Milk prices set to stay low because Farm Bill extension - KFVS12 News & Weather Cape Girardeau, Carbondale, Poplar Bluff

Milk prices set to stay low because Farm Bill extension

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CAPE GIRARDEAU COUNTY, MO (KFVS) -

Usually lawmakers come up with a new "farm bill" plan every five years.

In 2012, they couldn't reach an agreement, and decided to extend the current plan for another year so products like milk didn't skyrocket in price.

Some people say the extension is good because prices won't go up, and farmers know what to expect for the 2013 year.

"I think it's good because it provides some continuity, farmers will know that they had the same program in 13 that they had in 2012 that way they can make plans accordingly, they'll know what the farm program will be and how it will affect them," said Terry Birk, Farm Service County Director.

But, those very same people also say lawmakers are just pushing back a bigger problem that will eventually have to be solved.

"We got a band aid over for a year now, but we still need to get a long term farm bill done, that will provide a lot more continuity when farmers can plan for 5 years out, rather than just one year out," said Birk.

"It's really the lack of action more than anything, they just keep kicking the can down the road and failing to address the real problem," said Jerry Siemers a Cape County dairy farmer. "The fact that we can't produce milk at the same level here in the state of Missouri as they can in California, Texas, Nevada, and so we're going to have to come up with some sort of pricing structure that stops the end fighting between myself and the same person in California."

Most of the provisions in the farm bill will go through September 30, 2013, while the dairy product price support program will continue through December 31st.

Siemers said in the past five years he's seen a more than 20 percent drop in revenue, but also watched the farm expenses go up more than 50 percent. He knows a lot of farmers that plan to leave the business.

"If you look at the nutrition that's in a gallon of milk or ice cream, or cheese or stuff like that, there's definitely not that in soft drinks or sports drinks, or anything like that, and yet someone's willing to pay more for a gallon of sports drink that they are a gallon of milk," said Siemers. "There's something wrong with that picture whenever sports drink is acceptable but milk is not."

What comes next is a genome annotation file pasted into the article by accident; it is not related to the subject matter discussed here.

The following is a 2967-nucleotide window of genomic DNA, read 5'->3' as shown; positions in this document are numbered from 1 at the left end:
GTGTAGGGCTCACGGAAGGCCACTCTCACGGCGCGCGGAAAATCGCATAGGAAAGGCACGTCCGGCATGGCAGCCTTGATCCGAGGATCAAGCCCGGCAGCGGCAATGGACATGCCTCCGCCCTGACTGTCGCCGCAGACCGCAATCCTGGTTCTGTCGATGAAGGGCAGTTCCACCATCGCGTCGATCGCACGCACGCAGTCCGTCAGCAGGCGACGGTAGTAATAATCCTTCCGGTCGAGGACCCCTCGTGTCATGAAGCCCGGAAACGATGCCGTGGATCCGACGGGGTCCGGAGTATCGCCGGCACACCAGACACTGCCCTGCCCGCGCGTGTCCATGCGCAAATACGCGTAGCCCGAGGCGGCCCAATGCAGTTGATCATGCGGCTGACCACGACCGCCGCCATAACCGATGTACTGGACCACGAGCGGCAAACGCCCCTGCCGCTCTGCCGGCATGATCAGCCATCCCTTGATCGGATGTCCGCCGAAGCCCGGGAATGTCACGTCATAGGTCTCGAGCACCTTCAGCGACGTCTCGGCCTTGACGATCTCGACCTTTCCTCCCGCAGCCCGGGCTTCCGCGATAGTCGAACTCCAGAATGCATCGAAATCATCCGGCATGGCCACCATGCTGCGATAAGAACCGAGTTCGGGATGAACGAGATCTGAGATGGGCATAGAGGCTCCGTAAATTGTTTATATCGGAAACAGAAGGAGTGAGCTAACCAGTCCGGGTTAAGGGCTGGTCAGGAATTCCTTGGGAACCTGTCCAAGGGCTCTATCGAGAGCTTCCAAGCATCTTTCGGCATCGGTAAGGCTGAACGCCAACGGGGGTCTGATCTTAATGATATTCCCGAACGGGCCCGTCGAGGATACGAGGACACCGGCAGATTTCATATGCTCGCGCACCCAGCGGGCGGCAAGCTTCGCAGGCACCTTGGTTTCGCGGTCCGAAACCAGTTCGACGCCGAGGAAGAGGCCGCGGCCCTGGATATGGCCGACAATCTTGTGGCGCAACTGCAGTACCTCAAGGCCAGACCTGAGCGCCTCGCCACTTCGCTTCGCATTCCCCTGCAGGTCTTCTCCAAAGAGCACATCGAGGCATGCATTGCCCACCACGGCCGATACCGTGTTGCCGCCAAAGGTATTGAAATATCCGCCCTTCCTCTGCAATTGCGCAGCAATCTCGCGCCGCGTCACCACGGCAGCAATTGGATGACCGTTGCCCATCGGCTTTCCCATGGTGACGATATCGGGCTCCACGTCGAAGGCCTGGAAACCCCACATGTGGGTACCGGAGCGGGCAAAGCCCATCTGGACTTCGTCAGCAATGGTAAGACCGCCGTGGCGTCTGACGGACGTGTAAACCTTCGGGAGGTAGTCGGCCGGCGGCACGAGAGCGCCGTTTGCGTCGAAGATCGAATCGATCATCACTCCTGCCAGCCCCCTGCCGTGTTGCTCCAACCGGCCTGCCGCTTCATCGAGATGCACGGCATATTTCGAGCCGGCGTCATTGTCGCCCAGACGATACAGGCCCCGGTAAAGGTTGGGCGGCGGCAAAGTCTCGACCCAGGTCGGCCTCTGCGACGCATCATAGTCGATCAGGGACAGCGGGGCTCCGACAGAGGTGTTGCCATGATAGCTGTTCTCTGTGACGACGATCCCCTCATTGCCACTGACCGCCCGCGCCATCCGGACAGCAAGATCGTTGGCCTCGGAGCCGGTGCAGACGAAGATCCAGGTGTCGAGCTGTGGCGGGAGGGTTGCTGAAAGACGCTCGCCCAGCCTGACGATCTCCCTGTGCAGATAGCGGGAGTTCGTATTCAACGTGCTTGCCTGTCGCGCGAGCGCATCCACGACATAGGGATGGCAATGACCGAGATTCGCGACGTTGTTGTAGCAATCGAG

Even with the farm bill extension, he said that money doesn't even pay for the feed for one month.

Farmers tell me a big thing they want people to know is even though it's called a "farm bill," almost 80 percent of the multi-billion dollar program goes to food assistance or food stamps.

"I had this lady kind of berate me awhile back because of the welfare we were getting from the government that we don't deserve welfare, well let's see I put in an average of 75 to 80 hours a week to basically make a little bit more than minimum wage, and your begrudging me because I get enough out of the federal government through the milk program that doesn't even pay one month's feed bill," said Siemers.

If lawmakers would not have extended the farm bill, it would revert back to legislation from the 1940s, which paid farmers to keep the supply of milk and other commodities low, hence the potential higher price spike in milk.

"I think immediately it wouldn't affect us, I mean we'd love to see the extra money in the paycheck, pay off extra bills and stuff like that, purchase some new equipment that we've had to put on the back burner because of as bad of a year as we had in 2012, long term though it would have been a self defeating prospect, because when the prices goes up, it's not but a matter of time before everybody starts adding more cows to the dairy herd because they want to maximize their share of the market money, once that happens then we run into the over surplus problem again and the prices start going back down," said Siemers.

The Congressional Budget Office is reporting that the new legislation would increase certain payments to dairy producers, but reduce spending on nutrition education by the same amount.

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